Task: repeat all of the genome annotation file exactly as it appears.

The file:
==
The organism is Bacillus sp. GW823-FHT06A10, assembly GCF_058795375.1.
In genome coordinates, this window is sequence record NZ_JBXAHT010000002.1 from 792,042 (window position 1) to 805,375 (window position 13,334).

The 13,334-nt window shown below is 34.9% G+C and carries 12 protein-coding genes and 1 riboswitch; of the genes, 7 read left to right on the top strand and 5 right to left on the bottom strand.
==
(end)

The organism is Bacillus sp. GW823-FHT06A10, assembly GCF_058795375.1.
In genome coordinates, this window is sequence record NZ_JBXAHT010000002.1 from 792,042 (window position 1) to 805,375 (window position 13,334).

The 13,334-nt window shown below is 34.9% G+C and carries 12 protein-coding genes and 1 riboswitch; of the genes, 7 read left to right on the top strand and 5 right to left on the bottom strand.